The huge increases in global liquidity have been driving markets. Stocks, real estate, bitcoin, bonds (of course), and even strange concoctions called NFTs have all benefitted from the massive increase in the money supply. The exception of late appears to be gold—the asset one would have expected to be the prime beneficiary.
Why has gold not responded more?
Gold investors are asking why gold is not higher given the unprecedented money printing and rising inflation, as well as when that might change.
Certainly, if we go back to when the new age of money printing began, after the 2008 credit crisis (when gold was at $718), or just look at the period since the COVID-induced money mania (with gold at $1,471), we can say that gold has, in fact, responded. But certainly, in recent months, it has frustrated gold investors and is down nearly 8% so far this year, even as the money printing continues and inflation has entered the public consciousness. Why is this?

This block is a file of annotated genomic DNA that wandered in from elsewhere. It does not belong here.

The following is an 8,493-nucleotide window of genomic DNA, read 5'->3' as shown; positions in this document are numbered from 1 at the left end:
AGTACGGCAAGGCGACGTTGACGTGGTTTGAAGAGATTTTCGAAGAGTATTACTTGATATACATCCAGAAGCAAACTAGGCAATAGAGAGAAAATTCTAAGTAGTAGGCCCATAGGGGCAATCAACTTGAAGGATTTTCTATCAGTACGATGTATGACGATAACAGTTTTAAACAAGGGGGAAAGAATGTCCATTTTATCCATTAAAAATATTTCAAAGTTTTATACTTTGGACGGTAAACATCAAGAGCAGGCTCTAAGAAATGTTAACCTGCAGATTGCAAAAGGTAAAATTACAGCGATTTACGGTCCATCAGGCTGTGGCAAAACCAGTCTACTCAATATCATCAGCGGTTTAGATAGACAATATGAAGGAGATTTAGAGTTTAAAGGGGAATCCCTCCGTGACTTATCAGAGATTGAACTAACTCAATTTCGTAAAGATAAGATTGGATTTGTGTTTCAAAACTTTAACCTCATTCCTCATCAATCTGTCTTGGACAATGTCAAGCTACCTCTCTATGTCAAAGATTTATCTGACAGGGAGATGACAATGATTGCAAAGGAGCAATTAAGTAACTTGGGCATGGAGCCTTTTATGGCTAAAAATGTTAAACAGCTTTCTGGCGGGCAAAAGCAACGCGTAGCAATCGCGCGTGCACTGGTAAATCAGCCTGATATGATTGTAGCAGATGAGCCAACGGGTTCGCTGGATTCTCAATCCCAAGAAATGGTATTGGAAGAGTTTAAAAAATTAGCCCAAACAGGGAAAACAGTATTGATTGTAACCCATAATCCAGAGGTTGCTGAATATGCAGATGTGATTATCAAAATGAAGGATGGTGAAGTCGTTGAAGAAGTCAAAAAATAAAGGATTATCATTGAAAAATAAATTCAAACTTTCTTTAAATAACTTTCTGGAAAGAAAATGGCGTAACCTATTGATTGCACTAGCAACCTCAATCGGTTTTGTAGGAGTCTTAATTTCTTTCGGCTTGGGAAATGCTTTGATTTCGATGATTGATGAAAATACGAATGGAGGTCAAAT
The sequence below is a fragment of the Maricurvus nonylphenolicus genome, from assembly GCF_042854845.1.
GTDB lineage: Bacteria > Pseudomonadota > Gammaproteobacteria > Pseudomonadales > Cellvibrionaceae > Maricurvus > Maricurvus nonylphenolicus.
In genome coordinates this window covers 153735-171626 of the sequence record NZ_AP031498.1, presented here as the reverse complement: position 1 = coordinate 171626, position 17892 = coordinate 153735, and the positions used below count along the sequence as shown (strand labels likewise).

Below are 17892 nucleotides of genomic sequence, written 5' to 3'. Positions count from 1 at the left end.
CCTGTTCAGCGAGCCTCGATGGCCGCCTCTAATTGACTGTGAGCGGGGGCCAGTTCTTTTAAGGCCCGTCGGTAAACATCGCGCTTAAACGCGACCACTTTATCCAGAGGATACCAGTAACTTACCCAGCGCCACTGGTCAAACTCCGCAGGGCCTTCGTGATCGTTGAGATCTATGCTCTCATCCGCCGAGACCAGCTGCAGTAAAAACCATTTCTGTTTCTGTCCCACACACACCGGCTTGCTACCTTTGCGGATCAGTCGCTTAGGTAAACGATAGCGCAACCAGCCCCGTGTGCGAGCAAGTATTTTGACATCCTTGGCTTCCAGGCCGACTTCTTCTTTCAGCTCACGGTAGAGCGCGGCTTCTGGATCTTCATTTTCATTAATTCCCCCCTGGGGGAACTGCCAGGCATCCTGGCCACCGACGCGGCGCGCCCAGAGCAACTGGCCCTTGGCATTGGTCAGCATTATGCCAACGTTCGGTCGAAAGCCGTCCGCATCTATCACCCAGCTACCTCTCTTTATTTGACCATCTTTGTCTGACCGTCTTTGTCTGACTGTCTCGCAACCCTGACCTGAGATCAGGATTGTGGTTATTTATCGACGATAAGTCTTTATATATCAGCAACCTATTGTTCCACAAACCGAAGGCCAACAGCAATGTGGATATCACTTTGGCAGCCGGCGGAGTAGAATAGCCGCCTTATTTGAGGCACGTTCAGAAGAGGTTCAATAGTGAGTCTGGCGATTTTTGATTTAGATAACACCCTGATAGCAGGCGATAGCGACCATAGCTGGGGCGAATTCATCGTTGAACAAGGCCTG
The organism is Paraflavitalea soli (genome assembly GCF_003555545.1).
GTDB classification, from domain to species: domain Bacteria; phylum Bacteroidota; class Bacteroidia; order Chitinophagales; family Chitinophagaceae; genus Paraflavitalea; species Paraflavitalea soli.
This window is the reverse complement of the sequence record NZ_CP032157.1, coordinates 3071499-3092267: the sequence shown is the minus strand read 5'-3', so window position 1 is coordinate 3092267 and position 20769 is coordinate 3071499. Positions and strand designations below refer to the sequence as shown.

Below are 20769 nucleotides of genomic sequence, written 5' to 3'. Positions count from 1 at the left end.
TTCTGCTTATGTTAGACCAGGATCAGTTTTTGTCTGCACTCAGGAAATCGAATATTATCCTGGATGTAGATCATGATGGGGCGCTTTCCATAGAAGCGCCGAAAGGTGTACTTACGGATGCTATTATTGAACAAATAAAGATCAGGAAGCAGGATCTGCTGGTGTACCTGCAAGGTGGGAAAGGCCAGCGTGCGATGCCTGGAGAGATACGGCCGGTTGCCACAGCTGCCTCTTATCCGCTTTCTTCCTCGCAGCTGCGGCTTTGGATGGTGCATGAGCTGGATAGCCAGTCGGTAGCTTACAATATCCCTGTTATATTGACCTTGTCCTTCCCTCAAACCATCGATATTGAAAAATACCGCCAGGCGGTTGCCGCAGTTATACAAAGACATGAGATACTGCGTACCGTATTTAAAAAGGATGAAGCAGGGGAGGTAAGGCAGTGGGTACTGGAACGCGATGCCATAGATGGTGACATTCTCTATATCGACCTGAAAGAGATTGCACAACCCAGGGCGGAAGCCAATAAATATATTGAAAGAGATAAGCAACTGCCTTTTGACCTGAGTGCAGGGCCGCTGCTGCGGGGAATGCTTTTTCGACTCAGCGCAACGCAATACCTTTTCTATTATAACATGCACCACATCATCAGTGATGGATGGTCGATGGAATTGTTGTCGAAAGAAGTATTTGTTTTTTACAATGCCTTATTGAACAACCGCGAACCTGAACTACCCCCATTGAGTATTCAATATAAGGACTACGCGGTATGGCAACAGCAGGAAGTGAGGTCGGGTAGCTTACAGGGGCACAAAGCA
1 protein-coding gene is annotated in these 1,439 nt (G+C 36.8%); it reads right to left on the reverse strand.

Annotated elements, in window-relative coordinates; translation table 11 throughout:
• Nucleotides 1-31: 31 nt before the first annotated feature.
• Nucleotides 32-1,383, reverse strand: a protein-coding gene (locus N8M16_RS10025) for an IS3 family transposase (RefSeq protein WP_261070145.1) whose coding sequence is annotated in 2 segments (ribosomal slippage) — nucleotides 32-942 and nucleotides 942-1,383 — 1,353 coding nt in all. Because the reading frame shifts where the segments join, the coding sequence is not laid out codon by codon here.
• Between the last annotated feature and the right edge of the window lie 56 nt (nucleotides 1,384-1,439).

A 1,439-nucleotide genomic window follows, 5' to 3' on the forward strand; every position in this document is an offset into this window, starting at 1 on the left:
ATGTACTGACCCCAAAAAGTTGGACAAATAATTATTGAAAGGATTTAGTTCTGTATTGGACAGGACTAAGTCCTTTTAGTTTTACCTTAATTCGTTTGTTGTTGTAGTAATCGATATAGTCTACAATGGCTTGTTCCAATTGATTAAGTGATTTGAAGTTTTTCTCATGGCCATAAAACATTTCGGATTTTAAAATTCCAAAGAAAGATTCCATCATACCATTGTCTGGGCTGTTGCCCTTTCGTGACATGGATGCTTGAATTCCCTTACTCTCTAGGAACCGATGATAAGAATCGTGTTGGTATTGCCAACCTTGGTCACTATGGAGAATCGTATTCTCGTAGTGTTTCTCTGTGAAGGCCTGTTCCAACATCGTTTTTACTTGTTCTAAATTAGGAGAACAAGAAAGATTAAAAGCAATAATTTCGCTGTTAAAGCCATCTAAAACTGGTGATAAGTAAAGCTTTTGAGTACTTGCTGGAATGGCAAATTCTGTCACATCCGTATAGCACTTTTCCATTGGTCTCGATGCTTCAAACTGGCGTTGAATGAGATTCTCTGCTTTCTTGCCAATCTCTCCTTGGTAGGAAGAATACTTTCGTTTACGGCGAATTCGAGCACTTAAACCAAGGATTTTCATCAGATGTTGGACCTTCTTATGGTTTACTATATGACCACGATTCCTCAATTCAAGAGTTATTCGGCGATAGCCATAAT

To some extent, gold has simply been in a long consolidation after the extraordinary move early last year, when gold jumped over 30% from its end-March low to early-August high (the gold stocks more than doubled). That kind of move—in only four months—is extraordinary for an asset that is intended as a hedge and insurance. Gold is not supposed to do that. Bitcoin or Tesla perhaps, but not gold! Since then, it has been a long consolidation, as month-by-month more and more people give up, while potential buyers feel there is no rush to invest.